By: Charles Akos Szabo, MD, FAAN, FAES
Department of Neurology at UT Health San Antonio
Epilepsy affects about 1 to 2 percent of people in Texas, and despite being the fourth most common neurological disease, it is associated with the most social stigma. In San Antonio, National Epilepsy Awareness Month kicks off with the “Walk to END Epilepsy.” It is hosted by UT Health’s longtime partner, the Epilepsy Foundation of Central and South Texas, to raise epilepsy awareness and community support, as well as to celebrate the ongoing achievements to improve the lives of people with epilepsy.
National Epilepsy Awareness Month also provides the opportunity to honor people with epilepsy and their caregivers, and to remember the lives lost to SUDEP (sudden unexpected death in epilepsy). It’s a reminder of the challenges faced by the community, scientists, researchers and physicians dedicated to the treatment of epilepsy.
It is an exciting time for epilepsy patients. New surgical treatments have higher success rates and are easier than ever before on the body. The team of specialists at the South Texas Comprehensive Epilepsy Center (STCEC), a Level IV epilepsy program accredited by the National Association of Epilepsy Centers–and a 23-year collaboration of UT Health San Antonio and University Health System (UHS)—is actively engaged in recent developments in epilepsy diagnosis and treatment.
New FDA-approved medications are now available, including perampanel, clobazam, eslicarbazepine, brivaracetam and cannabidiol. Some of these drugs are based on a particular course of action and others are adopted in the hope of providing safer alternatives to earlier anti-seizure regimens.
The evaluation of candidates for surgery, those who have failed two to three anti-seizure medications, has also changed. This is a lengthy process to find the source of the seizures in the brain and reduce risks associated with surgery. Our epilepsy center has adopted less invasive tests for the surgical treatment of epilepsy. Tests, once done by injecting drugs into the brain, are now done with an MRI scan. Placing very small electrodes in the brain now has fewer complications and is much easier to handle.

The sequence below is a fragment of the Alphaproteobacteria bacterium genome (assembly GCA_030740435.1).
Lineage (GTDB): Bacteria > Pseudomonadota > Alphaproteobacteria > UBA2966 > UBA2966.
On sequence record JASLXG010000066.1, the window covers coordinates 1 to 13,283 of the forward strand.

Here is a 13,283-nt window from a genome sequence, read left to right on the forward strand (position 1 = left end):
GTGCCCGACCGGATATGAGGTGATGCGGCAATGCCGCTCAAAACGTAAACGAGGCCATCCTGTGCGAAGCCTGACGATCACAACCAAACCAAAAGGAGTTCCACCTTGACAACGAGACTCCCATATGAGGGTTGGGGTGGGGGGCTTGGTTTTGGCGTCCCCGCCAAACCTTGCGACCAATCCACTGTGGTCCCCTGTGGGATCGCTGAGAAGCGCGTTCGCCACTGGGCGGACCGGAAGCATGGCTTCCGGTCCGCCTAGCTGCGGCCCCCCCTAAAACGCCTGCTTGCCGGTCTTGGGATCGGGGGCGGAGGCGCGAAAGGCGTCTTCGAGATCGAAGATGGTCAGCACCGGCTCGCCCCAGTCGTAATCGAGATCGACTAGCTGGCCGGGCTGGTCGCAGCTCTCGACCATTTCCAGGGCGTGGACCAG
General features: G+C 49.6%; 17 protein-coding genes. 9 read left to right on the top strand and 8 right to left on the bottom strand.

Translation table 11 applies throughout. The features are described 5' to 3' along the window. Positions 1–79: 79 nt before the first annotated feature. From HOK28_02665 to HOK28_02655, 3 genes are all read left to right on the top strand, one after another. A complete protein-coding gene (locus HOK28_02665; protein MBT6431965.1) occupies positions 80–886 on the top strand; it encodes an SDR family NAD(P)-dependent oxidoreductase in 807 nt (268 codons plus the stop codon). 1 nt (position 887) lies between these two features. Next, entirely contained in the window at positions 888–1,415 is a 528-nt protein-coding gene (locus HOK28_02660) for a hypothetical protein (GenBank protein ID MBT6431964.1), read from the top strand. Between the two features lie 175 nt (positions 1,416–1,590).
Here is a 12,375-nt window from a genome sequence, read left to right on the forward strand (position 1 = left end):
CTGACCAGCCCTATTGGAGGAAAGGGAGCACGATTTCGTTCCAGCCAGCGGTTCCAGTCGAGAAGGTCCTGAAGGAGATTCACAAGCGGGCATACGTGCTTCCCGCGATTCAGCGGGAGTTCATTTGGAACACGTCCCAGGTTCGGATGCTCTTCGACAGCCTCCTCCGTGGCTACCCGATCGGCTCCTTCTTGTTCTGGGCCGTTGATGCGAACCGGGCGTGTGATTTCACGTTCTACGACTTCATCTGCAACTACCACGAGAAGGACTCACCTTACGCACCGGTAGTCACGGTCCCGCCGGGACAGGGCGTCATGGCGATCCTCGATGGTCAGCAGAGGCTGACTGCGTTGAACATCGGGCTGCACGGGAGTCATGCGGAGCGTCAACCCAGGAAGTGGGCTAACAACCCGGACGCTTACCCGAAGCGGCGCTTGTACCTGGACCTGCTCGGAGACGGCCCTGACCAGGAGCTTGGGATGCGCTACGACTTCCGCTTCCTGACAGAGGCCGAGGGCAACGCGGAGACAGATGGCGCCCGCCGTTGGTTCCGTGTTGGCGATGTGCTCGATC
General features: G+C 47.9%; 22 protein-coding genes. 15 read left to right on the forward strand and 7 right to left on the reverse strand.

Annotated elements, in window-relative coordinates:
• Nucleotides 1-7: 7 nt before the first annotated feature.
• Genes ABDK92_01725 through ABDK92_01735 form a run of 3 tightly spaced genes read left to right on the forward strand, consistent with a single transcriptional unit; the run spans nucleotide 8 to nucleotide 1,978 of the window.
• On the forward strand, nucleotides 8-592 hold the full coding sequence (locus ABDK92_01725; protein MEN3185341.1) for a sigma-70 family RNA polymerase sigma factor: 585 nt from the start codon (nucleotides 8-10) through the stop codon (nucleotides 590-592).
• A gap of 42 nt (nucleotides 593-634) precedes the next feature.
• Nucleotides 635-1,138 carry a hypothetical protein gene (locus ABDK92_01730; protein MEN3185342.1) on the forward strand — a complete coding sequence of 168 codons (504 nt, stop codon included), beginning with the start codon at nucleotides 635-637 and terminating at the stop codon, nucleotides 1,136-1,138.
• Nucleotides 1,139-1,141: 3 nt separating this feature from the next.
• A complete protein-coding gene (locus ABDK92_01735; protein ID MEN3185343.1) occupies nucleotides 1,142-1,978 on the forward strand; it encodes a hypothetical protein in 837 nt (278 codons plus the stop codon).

The most common epilepsy surgery, temporal lobectomy, has been replaced with minimally invasive laser ablation therapy. The skull remains intact in both of these techniques, as the electrodes and probes are inserted through small holes. The skull no longer needs to be temporarily removed. Patients are typically discharged one day after S-EEG electrode removal and laser ablations.
“Responsive neurostimulation” is the use of sensors and electrical pulses to detect, record and stop seizures, providing a non-surgical treatment option. Although it is not a cure, seizures can be reduced up to 70 percent after six years.
In addition, specialized dieticians help with the ketogenic diet, one of the oldest known treatments for epilepsy. This means brain surgeries can now be performed with less risk, epilepsy can be treated with diet and our epilepsy center has more options to improve the lives of people affected by epilepsy.
There are many reasons to celebrate. The best way to learn more about epilepsy and join the celebration is to learn more about epilepsy at the Epilepsy Foundation of Central and South Texas website. To learn more about the new approaches and treatments for difficult-to-control seizures, please visit the South Texas Epilepsy Center website or call 210-450-9700 to make an appointment.
South Texas Comprehensive Epilepsy Center (STCEC)